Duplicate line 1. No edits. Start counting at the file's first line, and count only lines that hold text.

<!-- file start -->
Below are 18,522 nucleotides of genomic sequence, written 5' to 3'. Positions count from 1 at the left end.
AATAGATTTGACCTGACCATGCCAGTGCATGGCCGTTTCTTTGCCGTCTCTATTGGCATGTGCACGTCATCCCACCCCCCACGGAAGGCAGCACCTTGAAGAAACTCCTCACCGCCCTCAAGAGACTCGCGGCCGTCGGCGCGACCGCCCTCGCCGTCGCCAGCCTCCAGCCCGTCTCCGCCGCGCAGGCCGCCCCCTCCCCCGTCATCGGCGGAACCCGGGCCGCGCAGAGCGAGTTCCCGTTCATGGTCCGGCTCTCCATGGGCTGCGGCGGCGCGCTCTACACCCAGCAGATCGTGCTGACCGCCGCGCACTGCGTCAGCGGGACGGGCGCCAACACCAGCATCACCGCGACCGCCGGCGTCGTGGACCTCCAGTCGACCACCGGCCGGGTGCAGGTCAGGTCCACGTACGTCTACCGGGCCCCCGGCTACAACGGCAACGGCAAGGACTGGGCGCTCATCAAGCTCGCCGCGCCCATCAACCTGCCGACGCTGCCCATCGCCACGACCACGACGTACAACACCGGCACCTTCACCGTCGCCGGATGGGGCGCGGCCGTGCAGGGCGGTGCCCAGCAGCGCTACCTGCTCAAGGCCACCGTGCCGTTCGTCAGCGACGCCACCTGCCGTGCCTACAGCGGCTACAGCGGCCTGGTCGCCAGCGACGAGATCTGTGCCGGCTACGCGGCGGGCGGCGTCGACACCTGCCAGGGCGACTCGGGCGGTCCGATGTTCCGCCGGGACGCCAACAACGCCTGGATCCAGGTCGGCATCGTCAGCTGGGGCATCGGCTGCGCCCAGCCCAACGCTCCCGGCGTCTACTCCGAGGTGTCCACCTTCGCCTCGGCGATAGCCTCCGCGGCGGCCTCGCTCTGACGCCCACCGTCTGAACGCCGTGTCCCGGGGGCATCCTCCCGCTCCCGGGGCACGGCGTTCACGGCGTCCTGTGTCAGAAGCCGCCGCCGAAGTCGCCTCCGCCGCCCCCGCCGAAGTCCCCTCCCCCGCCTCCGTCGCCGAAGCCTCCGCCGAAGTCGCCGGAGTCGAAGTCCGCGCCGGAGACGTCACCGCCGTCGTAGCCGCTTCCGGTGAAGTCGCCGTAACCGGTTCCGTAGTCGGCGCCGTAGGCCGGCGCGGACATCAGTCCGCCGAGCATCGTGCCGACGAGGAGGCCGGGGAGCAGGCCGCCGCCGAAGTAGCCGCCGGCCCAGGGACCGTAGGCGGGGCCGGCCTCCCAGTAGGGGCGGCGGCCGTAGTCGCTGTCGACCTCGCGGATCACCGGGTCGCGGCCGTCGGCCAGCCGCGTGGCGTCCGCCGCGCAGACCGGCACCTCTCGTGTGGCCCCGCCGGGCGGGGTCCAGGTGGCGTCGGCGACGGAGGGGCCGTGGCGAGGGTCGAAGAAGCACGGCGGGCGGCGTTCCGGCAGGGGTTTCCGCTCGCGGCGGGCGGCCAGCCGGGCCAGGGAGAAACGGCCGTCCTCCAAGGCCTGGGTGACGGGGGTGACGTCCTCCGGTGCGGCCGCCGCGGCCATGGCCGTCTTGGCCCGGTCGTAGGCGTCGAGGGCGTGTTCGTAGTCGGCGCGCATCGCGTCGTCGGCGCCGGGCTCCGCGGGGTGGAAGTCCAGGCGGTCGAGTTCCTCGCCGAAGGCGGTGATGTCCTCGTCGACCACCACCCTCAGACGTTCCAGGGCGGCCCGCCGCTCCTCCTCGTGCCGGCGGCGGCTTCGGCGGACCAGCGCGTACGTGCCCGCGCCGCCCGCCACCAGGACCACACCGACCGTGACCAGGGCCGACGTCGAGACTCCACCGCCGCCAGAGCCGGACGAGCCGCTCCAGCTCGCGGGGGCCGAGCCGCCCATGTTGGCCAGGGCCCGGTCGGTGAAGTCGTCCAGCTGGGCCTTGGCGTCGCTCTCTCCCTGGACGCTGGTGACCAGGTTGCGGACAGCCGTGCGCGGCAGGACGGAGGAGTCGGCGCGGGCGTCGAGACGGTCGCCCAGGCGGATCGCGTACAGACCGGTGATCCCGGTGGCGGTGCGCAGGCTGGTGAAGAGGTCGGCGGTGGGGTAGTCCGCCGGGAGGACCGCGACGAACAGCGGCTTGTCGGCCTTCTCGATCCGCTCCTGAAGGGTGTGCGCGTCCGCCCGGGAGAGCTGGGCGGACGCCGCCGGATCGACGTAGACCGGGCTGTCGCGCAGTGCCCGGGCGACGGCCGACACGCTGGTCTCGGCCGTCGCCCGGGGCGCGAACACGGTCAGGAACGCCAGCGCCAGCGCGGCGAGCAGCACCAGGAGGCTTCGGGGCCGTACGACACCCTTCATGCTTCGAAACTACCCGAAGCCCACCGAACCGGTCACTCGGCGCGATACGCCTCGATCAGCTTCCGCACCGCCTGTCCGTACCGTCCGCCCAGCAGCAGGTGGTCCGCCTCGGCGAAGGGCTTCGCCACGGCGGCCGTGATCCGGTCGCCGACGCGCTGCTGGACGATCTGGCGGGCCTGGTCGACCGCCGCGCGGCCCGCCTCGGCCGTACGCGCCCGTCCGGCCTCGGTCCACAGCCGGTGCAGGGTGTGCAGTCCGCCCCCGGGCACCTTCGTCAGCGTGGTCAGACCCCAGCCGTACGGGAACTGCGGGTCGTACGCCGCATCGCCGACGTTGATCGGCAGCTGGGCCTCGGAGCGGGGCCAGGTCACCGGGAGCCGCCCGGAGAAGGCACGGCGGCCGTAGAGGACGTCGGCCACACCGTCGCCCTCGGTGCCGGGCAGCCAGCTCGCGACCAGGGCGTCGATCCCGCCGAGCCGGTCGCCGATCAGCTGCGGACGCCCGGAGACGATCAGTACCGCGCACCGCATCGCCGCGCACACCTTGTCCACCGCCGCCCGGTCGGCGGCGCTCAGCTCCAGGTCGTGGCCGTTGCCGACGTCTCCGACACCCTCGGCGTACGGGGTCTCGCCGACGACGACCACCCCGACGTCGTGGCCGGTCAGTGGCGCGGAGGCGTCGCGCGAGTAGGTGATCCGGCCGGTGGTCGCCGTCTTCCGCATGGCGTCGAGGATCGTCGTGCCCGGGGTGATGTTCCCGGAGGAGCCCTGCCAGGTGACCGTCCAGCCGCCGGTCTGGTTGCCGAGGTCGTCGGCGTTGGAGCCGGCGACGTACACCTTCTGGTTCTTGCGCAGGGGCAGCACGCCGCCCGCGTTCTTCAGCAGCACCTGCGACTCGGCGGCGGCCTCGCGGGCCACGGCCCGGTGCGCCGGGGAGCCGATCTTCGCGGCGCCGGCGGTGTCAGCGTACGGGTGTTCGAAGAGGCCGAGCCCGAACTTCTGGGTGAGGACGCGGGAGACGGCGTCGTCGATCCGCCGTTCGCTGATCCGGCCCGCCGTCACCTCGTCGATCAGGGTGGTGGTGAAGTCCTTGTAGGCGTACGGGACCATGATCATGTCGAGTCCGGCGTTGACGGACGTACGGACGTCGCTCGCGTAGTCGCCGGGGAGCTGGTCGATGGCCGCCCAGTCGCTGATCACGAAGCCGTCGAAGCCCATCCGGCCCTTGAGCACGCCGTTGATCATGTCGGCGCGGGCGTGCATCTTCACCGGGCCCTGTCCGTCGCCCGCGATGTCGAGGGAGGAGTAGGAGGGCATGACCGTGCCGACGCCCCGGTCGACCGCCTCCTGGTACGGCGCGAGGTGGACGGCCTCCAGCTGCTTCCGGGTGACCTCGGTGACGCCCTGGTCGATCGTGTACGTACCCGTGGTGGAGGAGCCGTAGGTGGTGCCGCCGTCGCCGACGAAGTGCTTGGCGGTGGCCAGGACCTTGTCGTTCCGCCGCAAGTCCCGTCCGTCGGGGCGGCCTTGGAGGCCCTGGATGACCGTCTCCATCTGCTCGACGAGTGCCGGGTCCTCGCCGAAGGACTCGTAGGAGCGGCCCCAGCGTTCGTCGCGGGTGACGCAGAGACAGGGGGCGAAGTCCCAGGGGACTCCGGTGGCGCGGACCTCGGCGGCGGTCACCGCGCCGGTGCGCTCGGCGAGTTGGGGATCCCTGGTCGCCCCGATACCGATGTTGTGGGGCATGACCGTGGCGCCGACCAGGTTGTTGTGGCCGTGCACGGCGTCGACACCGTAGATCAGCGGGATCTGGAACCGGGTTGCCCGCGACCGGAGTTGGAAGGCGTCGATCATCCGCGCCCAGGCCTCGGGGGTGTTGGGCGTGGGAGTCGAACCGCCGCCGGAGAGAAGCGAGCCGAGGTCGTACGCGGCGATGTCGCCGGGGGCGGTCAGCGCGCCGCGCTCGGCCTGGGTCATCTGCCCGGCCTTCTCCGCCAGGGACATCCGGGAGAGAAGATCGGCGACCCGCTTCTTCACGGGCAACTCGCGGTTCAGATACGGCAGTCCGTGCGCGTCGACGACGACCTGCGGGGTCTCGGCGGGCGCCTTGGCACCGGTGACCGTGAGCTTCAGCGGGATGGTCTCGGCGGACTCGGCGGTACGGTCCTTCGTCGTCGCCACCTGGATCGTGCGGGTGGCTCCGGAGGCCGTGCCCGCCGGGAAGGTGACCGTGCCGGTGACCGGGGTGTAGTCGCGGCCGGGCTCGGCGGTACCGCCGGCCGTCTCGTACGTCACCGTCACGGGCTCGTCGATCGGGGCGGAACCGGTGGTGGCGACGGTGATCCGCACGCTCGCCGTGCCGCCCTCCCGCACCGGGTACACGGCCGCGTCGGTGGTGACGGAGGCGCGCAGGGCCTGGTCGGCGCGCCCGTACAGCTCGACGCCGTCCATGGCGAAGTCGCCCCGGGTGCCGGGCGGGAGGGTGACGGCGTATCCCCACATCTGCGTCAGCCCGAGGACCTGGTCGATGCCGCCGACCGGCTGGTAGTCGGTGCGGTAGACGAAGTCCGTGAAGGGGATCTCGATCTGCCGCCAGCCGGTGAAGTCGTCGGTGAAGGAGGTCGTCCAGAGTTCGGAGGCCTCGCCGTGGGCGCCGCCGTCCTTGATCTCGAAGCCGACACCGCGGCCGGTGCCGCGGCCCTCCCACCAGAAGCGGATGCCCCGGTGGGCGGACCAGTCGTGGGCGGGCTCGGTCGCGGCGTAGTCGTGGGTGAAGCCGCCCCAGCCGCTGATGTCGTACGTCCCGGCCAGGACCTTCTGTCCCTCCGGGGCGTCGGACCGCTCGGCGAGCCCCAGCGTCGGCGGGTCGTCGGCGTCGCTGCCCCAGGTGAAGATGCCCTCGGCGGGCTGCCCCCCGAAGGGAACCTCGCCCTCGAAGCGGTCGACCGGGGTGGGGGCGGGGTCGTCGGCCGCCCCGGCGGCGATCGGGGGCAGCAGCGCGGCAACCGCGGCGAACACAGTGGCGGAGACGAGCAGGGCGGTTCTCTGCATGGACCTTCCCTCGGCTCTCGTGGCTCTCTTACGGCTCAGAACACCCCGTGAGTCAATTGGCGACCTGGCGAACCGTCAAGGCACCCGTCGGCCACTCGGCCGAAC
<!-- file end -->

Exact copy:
Below are 18,522 nucleotides of genomic sequence, written 5' to 3'. Positions count from 1 at the left end.